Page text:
For U.S. food and dietary supplement labeling purposes, the amount in a serving is expressed as a percent of Daily Value (%DV). For niacin labeling purposes, 100% of the Daily Value was 20 mg, but as of May 2016 it has been revised to 16 mg. A table of the pre-change adult Daily Values is provided at Reference Daily Intake. Food and supplement companies have until July 28, 2018, to comply with the change.

Deficiency

Main article: Pellagra
 
A man with pellagra, which is caused by a chronic lack of vitamin B3in the diet

Between 1906 and 1940 more than 3 million Americans were affected by pellagra with more than 100,000 deaths. Dr. Joseph Goldberger was assigned to study pellagra by the Surgeon General of the United States and produced good results. In the late 1930s, studies by Dr. Tom Spies, Marion Blankenhorn, and Clark Cooper established that niacin cured pellagra in humans. The disease was greatly reduced as a result.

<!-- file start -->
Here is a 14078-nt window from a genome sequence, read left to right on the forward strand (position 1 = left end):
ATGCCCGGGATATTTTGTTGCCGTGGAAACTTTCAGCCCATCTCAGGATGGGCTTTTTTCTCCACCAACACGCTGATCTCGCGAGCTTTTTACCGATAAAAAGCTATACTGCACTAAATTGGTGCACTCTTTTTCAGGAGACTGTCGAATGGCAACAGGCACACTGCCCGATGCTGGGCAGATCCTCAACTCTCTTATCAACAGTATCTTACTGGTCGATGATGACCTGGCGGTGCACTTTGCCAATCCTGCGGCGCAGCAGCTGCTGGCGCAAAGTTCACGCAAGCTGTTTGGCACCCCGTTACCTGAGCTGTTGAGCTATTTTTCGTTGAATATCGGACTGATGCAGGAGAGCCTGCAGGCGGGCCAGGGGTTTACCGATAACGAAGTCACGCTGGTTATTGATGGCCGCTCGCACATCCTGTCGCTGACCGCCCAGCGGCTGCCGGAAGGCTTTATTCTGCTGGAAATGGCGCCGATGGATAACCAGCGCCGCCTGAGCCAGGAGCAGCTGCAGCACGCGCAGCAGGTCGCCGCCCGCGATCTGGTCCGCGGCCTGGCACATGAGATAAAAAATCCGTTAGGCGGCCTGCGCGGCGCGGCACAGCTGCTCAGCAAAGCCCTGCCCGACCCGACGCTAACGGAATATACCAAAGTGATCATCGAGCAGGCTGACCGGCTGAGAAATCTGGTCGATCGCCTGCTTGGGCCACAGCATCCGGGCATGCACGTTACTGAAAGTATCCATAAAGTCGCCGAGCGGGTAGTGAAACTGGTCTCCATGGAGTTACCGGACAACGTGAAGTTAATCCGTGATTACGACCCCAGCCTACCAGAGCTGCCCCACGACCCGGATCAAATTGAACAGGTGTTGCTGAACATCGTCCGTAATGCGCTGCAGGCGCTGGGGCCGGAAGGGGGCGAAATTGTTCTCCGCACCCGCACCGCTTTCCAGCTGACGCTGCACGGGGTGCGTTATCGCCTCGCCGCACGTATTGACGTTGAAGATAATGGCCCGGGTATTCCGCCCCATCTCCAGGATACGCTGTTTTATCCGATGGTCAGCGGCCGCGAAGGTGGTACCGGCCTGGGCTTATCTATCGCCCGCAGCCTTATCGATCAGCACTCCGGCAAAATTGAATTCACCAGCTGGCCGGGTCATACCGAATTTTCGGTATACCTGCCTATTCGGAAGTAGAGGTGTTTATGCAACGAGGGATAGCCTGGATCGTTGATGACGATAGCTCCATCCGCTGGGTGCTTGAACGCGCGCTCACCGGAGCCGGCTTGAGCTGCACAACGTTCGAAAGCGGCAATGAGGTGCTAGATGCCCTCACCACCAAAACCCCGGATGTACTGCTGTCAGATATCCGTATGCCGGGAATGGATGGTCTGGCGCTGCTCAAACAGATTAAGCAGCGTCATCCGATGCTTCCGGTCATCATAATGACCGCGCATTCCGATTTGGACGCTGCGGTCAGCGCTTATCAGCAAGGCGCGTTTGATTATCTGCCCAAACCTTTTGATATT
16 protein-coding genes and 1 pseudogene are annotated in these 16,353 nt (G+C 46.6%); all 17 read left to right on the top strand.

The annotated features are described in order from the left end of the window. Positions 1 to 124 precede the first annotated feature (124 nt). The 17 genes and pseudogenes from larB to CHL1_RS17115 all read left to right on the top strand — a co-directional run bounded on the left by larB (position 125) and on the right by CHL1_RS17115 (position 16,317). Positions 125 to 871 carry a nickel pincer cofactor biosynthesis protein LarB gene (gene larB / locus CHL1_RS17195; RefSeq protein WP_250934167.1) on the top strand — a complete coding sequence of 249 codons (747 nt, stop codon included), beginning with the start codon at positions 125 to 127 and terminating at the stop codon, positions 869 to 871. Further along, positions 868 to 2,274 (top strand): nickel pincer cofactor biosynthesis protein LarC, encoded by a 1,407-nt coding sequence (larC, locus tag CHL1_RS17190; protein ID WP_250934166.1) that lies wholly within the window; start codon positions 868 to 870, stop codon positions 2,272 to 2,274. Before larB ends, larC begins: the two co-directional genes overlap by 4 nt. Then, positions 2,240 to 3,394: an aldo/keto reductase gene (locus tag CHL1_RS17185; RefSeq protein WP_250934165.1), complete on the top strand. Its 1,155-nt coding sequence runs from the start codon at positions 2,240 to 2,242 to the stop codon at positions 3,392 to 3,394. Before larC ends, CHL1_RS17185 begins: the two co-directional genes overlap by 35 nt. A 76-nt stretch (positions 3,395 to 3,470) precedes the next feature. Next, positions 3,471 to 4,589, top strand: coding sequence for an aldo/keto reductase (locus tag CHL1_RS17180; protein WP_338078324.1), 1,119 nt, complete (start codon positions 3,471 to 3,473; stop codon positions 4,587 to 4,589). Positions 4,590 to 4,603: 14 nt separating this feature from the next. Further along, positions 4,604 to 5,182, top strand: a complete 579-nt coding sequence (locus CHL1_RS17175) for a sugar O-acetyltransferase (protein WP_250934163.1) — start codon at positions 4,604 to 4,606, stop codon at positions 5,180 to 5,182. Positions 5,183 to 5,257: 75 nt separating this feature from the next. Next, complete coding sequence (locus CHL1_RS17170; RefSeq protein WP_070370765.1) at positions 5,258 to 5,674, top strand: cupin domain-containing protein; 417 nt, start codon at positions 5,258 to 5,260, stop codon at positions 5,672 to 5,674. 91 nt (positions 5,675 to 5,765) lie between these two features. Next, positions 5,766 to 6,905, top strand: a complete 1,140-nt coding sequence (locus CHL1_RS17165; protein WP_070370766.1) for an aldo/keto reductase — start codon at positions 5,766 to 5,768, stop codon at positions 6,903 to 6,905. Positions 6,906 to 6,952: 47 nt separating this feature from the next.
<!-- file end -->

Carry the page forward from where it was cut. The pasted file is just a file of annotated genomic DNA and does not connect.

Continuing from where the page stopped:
At present, niacin deficiency is sometimes seen in developed countries, and it is usually apparent in conditions of poverty, malnutrition, and chronic alcoholism.[13] It also tends to occur in areas where people eat maize (corn) as a staple food, since it is the only grain low in digestible niacin. A cooking technique called nixtamalization increases the bioavailability of niacin during maize meal/flour production.

Mild niacin deficiency has been shown to slow metabolism, causing decreased tolerance to cold.